The Grand Canyon is a world-famous trekking destination for a good reason. Millions of people travel hundreds of miles each year to stand on the brink of one of the world’s natural wonders. They are humbled and astonished as they stare out at the enormous area that was once land and is now a mile-deep gash carved through the ground by wind and water. They take some photographs, look about the Visitors Center, and then depart.
There is an alternative method to see the Grand Canyon.
The best Grand Canyon hiking trails that may take you on a range of experiences, from one-day dips beneath the rim to seven-day trips to the Colorado River and back and everything in between. However, planning is essential since the Grand Canyon has more yearly helicopter rescues than any other national park in the world. Planning is also crucial since obtaining permissions is a competitive game.
As a result, here are some guidelines:
First, choose which trail(s) you want to hike. If you’re new to the Grand Canyon, I recommend starting with the corridor trails, including the South Kaibab, North Kaibab, and Bright Angel Trails.
Second, pick on a day for your trek in the Canyon. Because of winter storms and blazing summer heat, the optimum periods are from mid-March to mid-May and mid-September to mid-November. Summer temperatures in the shade may exceed 110 degrees Fahrenheit, while winter storms can dump a foot or more of snow on the rims.
Third, make sure you have all of your permits. Permits go on sale four months in advance, on the first of the month. For example, if you want a license for April, you may get it on December 1st. Permits are obtained through the Grand Canyon’s Backcountry Office on the South Rim.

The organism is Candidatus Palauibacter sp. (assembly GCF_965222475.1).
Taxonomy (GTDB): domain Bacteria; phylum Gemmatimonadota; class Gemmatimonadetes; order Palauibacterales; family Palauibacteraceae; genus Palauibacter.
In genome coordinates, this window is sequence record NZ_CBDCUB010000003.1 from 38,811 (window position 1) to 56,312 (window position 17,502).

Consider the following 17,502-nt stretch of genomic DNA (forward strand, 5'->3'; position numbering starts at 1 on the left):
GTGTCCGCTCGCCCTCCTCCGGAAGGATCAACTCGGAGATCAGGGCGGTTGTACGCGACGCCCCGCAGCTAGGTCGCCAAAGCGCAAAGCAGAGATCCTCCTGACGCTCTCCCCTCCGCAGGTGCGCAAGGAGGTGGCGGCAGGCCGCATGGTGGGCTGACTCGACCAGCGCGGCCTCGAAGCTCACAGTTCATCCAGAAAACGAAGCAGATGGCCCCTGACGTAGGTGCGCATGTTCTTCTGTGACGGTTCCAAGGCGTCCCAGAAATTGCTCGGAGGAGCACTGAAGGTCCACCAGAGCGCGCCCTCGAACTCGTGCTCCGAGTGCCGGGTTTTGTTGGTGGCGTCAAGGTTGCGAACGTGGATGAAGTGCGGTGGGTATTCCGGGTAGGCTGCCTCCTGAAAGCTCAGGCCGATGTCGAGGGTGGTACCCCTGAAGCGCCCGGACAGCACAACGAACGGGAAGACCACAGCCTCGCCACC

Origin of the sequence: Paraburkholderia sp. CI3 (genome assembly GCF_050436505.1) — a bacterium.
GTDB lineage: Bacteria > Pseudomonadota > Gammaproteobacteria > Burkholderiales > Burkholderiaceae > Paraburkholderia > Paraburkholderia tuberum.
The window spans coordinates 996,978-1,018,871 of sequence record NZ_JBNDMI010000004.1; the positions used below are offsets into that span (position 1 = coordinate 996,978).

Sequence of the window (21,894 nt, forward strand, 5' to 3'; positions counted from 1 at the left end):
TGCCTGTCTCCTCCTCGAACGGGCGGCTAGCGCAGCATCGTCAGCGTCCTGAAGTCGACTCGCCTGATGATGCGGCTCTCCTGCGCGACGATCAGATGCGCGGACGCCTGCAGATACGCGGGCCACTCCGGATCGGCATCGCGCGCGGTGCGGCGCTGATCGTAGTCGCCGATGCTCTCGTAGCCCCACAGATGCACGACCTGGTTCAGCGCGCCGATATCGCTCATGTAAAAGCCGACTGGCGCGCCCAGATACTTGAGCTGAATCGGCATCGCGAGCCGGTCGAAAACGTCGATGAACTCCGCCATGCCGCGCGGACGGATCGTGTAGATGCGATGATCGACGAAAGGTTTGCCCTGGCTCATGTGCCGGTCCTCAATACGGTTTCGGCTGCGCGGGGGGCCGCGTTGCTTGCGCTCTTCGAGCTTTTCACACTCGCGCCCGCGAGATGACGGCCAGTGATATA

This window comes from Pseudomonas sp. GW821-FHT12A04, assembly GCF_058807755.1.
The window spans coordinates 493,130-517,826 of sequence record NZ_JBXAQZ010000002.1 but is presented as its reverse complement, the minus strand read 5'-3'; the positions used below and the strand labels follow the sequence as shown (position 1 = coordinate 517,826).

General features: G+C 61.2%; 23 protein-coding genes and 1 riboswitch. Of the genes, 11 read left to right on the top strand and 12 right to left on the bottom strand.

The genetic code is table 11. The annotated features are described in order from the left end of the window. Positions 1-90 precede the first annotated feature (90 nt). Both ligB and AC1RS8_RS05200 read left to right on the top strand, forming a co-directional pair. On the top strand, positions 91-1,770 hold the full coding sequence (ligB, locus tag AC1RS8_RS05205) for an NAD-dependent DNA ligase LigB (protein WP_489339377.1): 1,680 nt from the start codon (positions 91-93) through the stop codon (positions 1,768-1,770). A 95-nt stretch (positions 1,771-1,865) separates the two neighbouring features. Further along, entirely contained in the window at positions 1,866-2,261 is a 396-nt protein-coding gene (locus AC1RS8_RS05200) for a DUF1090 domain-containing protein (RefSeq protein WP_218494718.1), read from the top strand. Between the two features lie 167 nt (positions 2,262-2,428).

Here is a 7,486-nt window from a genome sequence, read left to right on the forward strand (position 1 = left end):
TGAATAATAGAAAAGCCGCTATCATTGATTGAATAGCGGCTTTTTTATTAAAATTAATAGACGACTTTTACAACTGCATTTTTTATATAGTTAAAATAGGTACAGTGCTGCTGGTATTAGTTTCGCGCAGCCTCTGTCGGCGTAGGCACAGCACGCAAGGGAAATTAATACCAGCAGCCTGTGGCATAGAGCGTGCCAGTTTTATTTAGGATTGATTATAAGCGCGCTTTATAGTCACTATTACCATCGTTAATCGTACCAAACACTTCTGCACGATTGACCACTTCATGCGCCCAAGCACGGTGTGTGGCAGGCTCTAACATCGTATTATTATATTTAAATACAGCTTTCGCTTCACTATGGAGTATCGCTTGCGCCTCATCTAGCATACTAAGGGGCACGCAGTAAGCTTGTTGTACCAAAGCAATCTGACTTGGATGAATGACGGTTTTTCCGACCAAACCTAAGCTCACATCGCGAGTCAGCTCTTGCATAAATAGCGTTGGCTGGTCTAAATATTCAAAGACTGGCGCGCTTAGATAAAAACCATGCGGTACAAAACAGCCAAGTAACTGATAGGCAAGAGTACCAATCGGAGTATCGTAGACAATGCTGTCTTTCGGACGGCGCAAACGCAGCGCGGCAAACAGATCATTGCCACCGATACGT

You’ll find out if you obtained your required permissions around ten days later.
Once you’ve obtained your permissions, it’s time to start thinking about the details. First, you must travel to the Grand Canyon. The most convenient way to do it is to fly into Phoenix or Flagstaff and rent a vehicle. The ideal location to stay before your excursion is in Tusayan, a tiny town about a five-minute drive from the South Rim Village. Tusayan hotels are less expensive than those on the South Rim and may have greater availability.
If you’re a seasoned traveler, this is a standard list that won’t pose any difficulties. If you aren’t, you might want to consider taking a guided trip where they take care of the permits, supply all of the gear and food and provide you with a professional Grand Canyon hiking guide. In any case, it’s a once-in-a-lifetime opportunity and a once-in-a-lifetime journey.